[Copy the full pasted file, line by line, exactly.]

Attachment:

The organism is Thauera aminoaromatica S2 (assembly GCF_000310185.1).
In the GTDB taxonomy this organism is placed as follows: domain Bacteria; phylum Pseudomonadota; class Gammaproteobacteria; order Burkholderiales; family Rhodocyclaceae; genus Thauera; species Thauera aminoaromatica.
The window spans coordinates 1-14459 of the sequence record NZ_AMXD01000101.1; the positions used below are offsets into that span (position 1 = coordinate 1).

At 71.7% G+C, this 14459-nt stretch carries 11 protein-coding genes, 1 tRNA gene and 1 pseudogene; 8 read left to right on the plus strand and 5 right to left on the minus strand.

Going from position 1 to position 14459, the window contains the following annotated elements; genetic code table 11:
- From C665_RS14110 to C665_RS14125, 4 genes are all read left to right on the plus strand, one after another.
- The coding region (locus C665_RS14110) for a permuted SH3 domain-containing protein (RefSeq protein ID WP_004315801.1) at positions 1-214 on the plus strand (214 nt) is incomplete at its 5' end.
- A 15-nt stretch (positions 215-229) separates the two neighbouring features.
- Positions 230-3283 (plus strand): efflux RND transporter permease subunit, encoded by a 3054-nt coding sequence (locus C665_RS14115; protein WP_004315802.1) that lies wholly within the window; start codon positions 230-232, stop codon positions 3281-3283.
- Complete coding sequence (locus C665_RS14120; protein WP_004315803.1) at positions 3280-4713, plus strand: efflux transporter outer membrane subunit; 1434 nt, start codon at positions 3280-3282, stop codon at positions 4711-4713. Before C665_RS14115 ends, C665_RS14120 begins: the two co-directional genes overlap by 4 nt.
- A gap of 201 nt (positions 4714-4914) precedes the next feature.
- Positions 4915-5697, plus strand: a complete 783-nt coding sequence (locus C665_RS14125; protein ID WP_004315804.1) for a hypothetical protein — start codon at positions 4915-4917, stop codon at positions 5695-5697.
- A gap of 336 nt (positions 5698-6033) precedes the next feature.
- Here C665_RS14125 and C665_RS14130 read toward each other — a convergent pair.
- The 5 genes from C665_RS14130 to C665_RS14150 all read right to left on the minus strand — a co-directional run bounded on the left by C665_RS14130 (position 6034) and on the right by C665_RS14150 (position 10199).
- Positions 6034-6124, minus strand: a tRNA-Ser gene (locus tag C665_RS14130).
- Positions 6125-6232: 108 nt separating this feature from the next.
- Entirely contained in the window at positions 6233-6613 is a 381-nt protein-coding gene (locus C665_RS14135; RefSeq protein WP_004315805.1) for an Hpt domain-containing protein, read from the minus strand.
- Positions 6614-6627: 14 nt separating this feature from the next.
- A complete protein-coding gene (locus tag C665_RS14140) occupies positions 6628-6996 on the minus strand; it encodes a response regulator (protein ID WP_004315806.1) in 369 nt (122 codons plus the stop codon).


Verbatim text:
The organism is Thauera aminoaromatica S2 (assembly GCF_000310185.1).
In the GTDB taxonomy this organism is placed as follows: domain Bacteria; phylum Pseudomonadota; class Gammaproteobacteria; order Burkholderiales; family Rhodocyclaceae; genus Thauera; species Thauera aminoaromatica.
The window spans coordinates 1-14459 of the sequence record NZ_AMXD01000101.1; the positions used below are offsets into that span (position 1 = coordinate 1).

At 71.7% G+C, this 14459-nt stretch carries 11 protein-coding genes, 1 tRNA gene and 1 pseudogene; 8 read left to right on the plus strand and 5 right to left on the minus strand.

Going from position 1 to position 14459, the window contains the following annotated elements; genetic code table 11:
- From C665_RS14110 to C665_RS14125, 4 genes are all read left to right on the plus strand, one after another.
- The coding region (locus C665_RS14110) for a permuted SH3 domain-containing protein (RefSeq protein ID WP_004315801.1) at positions 1-214 on the plus strand (214 nt) is incomplete at its 5' end.
- A 15-nt stretch (positions 215-229) separates the two neighbouring features.
- Positions 230-3283 (plus strand): efflux RND transporter permease subunit, encoded by a 3054-nt coding sequence (locus C665_RS14115; protein WP_004315802.1) that lies wholly within the window; start codon positions 230-232, stop codon positions 3281-3283.
- Complete coding sequence (locus C665_RS14120; protein WP_004315803.1) at positions 3280-4713, plus strand: efflux transporter outer membrane subunit; 1434 nt, start codon at positions 3280-3282, stop codon at positions 4711-4713. Before C665_RS14115 ends, C665_RS14120 begins: the two co-directional genes overlap by 4 nt.
- A gap of 201 nt (positions 4714-4914) precedes the next feature.
- Positions 4915-5697, plus strand: a complete 783-nt coding sequence (locus C665_RS14125; protein ID WP_004315804.1) for a hypothetical protein — start codon at positions 4915-4917, stop codon at positions 5695-5697.
- A gap of 336 nt (positions 5698-6033) precedes the next feature.
- Here C665_RS14125 and C665_RS14130 read toward each other — a convergent pair.
- The 5 genes from C665_RS14130 to C665_RS14150 all read right to left on the minus strand — a co-directional run bounded on the left by C665_RS14130 (position 6034) and on the right by C665_RS14150 (position 10199).
- Positions 6034-6124, minus strand: a tRNA-Ser gene (locus tag C665_RS14130).
- Positions 6125-6232: 108 nt separating this feature from the next.
- Entirely contained in the window at positions 6233-6613 is a 381-nt protein-coding gene (locus C665_RS14135; RefSeq protein WP_004315805.1) for an Hpt domain-containing protein, read from the minus strand.
- Positions 6614-6627: 14 nt separating this feature from the next.
- A complete protein-coding gene (locus tag C665_RS14140) occupies positions 6628-6996 on the minus strand; it encodes a response regulator (protein ID WP_004315806.1) in 369 nt (122 codons plus the stop codon).